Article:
Tree house student in the forest saved us from tigers

tree homeThis house saved us!

tigerFrom this one!”

It IS ONE SUMMER NIGHT IN 1940 AND THE LOCATION IS THE FOREST NEAR PALLIVASAL, MOONNAR. The tropical forest is thick and full of dangerous animals. There is no one inhabiting the place anywhere in eye sight. There is a mud track that takes traffic passing through the middle of the forest. A tourist bus comes slowly up the hill through the forest and at one point just stops. All the lights are gone and the engine is dead. Any attempt by the driver to start the bus fails. All the passengers in the bus are now in pitch darkness in the middle of the forest. There is no way to spend the night in the bus as the area is not safe to sleep unprotected in the open.

The passengers start to walk away in panic, aided only by the glimmer of light from the stars. Ruben, a school teacher, spots a light in the distance on a tree top. He walks fast and beats everyone to it and shouts at the top of his voice. A man opens the door of his tree house and peers out.

And then something amazing happened. The man from the tree top lowered the ladder and ran down to Ruben in a hurry.

“Sir, why are you here in the middle of the night? It is dangerous to walk alone in the forest at night. Come stay with us for the night.”

He was one of Ruben’s umpteen students. Ruben remarked to me years and years later that being a teacher has its good moments despite the poor pay, and this was a life-saving one indeed!

Ruben was on his way to visit his brother working in Pallivasal Power Project  inaugurated that year (1940).It was the very first power project in Kerala, meaning that entire Kerala had depended on lamps before that time!

Can you believe this story? Well, you probably cannot, but it is every bit true! Do you know who the two brothers were? My grand dad, C.I. Chandy was the teacher and his brother in Pallivasal was C.I. Abraham.

It was the period of reign of the last King of Tranvancore, Sri Chitra Balaramavarma and his prime minister, called Diwan, Sir C.P. Ramaswamy Iyer. C.P. is credited with the success of the Pallivasal project which was otherwise beset with legal troubles.

125 years old! Patriarchs speak!!

Here is a 125 years old man!

Just kidding?

Yes, and no!

I mean, I have butted heads with people born couple of centuries back! Around 1890 to be precise! That includes all of the patriarchs of Chathoth Vallamkulam family!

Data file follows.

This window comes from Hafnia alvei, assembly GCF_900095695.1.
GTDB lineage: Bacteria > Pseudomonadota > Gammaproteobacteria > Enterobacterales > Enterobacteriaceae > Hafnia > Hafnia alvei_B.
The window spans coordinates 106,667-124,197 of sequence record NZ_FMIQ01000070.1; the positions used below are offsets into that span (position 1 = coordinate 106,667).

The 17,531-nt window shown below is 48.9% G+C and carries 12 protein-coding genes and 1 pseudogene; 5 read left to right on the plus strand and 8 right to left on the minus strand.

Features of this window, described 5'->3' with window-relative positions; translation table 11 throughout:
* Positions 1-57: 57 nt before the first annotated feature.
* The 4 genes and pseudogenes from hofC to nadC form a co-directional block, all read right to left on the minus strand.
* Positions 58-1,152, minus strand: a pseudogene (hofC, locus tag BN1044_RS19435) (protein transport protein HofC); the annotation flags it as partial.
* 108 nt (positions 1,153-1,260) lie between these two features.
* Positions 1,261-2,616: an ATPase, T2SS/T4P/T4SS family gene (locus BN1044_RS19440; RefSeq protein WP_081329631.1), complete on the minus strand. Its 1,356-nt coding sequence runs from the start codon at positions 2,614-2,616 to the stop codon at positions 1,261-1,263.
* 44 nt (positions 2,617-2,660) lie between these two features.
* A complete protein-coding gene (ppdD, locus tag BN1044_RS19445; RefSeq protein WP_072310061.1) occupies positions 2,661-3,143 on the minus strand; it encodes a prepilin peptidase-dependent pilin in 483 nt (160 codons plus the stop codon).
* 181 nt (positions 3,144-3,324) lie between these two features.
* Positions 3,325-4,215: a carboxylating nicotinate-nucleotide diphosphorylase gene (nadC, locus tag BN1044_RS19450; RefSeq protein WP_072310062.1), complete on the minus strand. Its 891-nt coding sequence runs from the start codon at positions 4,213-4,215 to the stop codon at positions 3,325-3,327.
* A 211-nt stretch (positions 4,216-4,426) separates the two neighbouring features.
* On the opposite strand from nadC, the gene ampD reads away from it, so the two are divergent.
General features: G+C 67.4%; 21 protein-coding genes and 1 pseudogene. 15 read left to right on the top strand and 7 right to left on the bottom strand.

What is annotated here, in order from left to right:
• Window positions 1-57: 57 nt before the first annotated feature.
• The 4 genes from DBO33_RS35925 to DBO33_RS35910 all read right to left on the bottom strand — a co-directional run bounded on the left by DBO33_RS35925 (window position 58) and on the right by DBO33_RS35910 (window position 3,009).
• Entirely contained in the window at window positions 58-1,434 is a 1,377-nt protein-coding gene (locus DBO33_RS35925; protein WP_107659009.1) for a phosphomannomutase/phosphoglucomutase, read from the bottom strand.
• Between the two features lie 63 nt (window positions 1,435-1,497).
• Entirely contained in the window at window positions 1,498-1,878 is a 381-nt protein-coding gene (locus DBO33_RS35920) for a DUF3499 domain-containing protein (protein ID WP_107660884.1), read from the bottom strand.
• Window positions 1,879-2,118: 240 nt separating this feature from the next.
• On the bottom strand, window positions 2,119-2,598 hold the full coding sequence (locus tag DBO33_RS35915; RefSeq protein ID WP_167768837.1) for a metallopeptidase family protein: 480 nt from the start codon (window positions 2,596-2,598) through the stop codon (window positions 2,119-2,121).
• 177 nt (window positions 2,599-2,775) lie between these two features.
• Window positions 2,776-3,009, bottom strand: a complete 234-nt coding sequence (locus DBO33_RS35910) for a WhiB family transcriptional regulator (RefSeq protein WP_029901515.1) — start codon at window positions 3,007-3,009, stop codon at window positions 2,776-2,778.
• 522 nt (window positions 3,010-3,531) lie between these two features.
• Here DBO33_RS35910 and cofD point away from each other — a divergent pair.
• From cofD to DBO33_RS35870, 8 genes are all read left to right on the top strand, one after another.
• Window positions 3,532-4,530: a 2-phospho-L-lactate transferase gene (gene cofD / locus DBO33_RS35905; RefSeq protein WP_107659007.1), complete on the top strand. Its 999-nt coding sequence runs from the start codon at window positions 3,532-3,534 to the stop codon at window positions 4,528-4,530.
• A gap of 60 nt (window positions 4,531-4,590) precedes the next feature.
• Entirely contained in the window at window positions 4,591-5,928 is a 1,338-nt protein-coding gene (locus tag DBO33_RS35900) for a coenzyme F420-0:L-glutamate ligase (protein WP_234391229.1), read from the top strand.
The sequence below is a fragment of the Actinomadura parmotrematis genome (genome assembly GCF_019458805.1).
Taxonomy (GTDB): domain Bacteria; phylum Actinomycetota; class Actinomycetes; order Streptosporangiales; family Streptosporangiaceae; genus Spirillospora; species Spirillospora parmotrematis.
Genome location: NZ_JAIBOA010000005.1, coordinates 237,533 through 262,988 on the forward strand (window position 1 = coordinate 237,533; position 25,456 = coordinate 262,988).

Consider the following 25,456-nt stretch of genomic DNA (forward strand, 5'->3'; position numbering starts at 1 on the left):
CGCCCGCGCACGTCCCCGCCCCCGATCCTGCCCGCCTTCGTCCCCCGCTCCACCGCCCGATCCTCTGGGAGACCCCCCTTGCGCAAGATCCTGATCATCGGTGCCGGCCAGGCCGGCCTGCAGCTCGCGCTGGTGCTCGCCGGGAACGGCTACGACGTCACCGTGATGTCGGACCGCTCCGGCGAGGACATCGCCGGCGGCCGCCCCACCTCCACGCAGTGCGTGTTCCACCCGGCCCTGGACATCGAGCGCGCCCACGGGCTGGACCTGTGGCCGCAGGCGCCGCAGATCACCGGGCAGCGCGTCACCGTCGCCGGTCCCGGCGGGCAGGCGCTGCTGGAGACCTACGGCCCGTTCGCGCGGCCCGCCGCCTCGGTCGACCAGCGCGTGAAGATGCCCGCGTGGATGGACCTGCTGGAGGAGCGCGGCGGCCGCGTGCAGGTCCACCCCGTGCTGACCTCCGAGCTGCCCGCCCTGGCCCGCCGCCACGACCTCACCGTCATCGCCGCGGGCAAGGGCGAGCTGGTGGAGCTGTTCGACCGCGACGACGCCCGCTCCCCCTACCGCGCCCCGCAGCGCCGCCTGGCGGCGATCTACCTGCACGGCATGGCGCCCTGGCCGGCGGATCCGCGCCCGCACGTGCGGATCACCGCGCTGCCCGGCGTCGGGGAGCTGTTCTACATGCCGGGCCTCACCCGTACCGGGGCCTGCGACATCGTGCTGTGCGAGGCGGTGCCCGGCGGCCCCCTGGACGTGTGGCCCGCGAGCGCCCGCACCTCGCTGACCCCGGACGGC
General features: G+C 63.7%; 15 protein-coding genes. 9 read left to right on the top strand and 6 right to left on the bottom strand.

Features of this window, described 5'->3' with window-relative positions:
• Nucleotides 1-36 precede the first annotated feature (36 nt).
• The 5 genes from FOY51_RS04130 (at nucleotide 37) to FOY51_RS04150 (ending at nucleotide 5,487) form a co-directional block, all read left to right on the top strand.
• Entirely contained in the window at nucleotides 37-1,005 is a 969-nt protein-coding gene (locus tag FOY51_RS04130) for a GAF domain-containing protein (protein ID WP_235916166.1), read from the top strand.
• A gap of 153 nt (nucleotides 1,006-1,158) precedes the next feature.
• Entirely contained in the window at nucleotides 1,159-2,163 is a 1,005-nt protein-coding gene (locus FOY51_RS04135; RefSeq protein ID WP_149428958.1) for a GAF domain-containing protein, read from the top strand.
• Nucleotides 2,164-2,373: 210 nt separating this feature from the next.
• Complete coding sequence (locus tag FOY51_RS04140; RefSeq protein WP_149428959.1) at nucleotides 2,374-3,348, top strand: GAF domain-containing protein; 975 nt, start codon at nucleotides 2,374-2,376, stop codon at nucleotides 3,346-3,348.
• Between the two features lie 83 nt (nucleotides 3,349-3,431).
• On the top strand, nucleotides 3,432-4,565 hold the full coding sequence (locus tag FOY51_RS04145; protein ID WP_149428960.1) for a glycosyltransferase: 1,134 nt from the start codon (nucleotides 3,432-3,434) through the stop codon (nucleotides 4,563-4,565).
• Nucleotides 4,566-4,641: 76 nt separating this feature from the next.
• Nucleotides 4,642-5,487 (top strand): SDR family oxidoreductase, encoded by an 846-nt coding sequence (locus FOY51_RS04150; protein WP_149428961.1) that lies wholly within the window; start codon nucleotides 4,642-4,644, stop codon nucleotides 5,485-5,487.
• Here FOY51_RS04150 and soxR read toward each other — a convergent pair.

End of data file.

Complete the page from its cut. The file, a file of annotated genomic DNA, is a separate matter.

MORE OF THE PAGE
The essence of life is memories, isn’t it?

I have memories- actual or vicarious – as old as 1890s.

Now, here is the question? Who doesn’t like to hear stories?
If you are one of them, let me know, and I will have to re-calibrate my story-telling drive.

Otherwise, I will be posting a few hitherto unpublished real stories in the days to come.

Family tree simplified – Abrahamic Comparison

In this age and time, we don’t go by Abrahamic (males only) organization of family tree, we go by all the men and women. I get it, but this is easy to remember and fun, so let us do it.  I hope you guys like this post. Let me know, okay?

It is interesting to compare Chathoth family with the biblical Abraham’s new family. It is interesting that
the first three patriarchs are the first three generations, Abraham himself, Isaac and Jacob. Same with Chathoth, Kochandychen -1 started the journey from Konkara and his next two generations are Kochandychen -2 and Icca, both Kochandychen -2 and Icca were their parent’s only sons, so we have three patriarchs – Kochandychen – 1 , Kochandychen – 2  and Icca. Really interesting stuff!

Biblically Jacob, later called Israel, fathered the twelve tribes of Israel. However, Icca Chathoth, the Jacob or Israel of Chathoth family, fathered only five tribes of Chathoth, not twelve. Here is where the comparison ends. We have parallels for Reuben, Simeon, Levi, Judah and Dan in Chandy, Abraham, Mathew, Thomas and George!

If you spotted your name in the chart above, post the word ‘whoa’ in the comments section.

How to introduce Chathoth Vallamkulam family?

Here is how the family website becomes very useful.

“So when did you become a Christian?”
“Were you a Hindu and when did you convert?”
“Are there lots of Christians in India?”
“Which part of the world are you from?”
“Tell me something about your family history back in India.”

Many of us would have had to answer these questions at some point of time. Then what do you say? It depends on what we know and and how articulate we are and how much time we have on our hands to explain, etc. An easy answer will be “I don’t know.”

But now we have a better way of answering any of these questions or other variations of them. This is what I did  today in Winnipeg, Canada. Terry was volunteering with me for the Promise Keepers National Conference  inside the  Church of the Rock and he asked me some of these questions. And guess what I did? I pulled up the website on my cellphone and gave it to him to read. In a few minutes he had a general idea about everything he wanted to know. So, you can do that too.

But that is where the buck stops. Here is a good thought I heard in the conference today. History is a good reference, but we do not reside in the history. We need monuments, but we are more interested in the movements, which is why Christianity was called The Way during first century.

Zig Ziglar has many motivational stories about how to view the past. Here is one of my favorites. I am paraphrasing here. Past is important in so much as it brought us to where we are, but it is not nearly as important as how we see our future.

Joshua 3. 7-8: And the Lord said to Joshua, “TODAY I will begin to exalt you in the eyes of all Israel, so they may know that I am with you as I was with Moses. Tell the priests who carry the ark of the covenant: ‘When you reach the edge of the Jordan’s waters, go and stand in the river.”

Today is the day.